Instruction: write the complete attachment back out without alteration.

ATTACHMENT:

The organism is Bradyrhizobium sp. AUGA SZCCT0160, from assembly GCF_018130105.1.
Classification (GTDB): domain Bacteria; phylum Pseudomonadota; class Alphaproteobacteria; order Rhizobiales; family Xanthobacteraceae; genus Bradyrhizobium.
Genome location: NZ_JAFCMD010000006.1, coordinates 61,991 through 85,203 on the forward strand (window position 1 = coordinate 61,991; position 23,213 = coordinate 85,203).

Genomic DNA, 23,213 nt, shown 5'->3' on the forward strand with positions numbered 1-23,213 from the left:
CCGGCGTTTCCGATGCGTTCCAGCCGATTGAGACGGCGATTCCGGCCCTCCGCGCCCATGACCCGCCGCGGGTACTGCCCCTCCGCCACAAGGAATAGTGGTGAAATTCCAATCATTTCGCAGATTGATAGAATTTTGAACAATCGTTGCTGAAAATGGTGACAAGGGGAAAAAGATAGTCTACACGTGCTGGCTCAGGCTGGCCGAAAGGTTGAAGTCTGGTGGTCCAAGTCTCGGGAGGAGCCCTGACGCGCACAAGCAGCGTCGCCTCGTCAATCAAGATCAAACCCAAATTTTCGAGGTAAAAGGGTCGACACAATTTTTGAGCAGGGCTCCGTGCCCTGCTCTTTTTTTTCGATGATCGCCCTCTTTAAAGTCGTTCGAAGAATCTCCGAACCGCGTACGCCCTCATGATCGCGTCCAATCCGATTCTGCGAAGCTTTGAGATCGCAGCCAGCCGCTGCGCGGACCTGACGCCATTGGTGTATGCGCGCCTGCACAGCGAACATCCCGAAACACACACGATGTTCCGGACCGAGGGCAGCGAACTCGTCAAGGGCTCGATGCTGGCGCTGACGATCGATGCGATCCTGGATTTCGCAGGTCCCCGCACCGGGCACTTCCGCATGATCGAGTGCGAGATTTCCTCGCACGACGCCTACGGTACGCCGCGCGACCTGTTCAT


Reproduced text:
The organism is Bradyrhizobium sp. AUGA SZCCT0160, from assembly GCF_018130105.1.
Classification (GTDB): domain Bacteria; phylum Pseudomonadota; class Alphaproteobacteria; order Rhizobiales; family Xanthobacteraceae; genus Bradyrhizobium.
Genome location: NZ_JAFCMD010000006.1, coordinates 61,991 through 85,203 on the forward strand (window position 1 = coordinate 61,991; position 23,213 = coordinate 85,203).

Genomic DNA, 23,213 nt, shown 5'->3' on the forward strand with positions numbered 1-23,213 from the left:
CCGGCGTTTCCGATGCGTTCCAGCCGATTGAGACGGCGATTCCGGCCCTCCGCGCCCATGACCCGCCGCGGGTACTGCCCCTCCGCCACAAGGAATAGTGGTGAAATTCCAATCATTTCGCAGATTGATAGAATTTTGAACAATCGTTGCTGAAAATGGTGACAAGGGGAAAAAGATAGTCTACACGTGCTGGCTCAGGCTGGCCGAAAGGTTGAAGTCTGGTGGTCCAAGTCTCGGGAGGAGCCCTGACGCGCACAAGCAGCGTCGCCTCGTCAATCAAGATCAAACCCAAATTTTCGAGGTAAAAGGGTCGACACAATTTTTGAGCAGGGCTCCGTGCCCTGCTCTTTTTTTTCGATGATCGCCCTCTTTAAAGTCGTTCGAAGAATCTCCGAACCGCGTACGCCCTCATGATCGCGTCCAATCCGATTCTGCGAAGCTTTGAGATCGCAGCCAGCCGCTGCGCGGACCTGACGCCATTGGTGTATGCGCGCCTGCACAGCGAACATCCCGAAACACACACGATGTTCCGGACCGAGGGCAGCGAACTCGTCAAGGGCTCGATGCTGGCGCTGACGATCGATGCGATCCTGGATTTCGCAGGTCCCCGCACCGGGCACTTCCGCATGATCGAGTGCGAGATTTCCTCGCACGACGCCTACGGTACGCCGCGCGACCTGTTCAT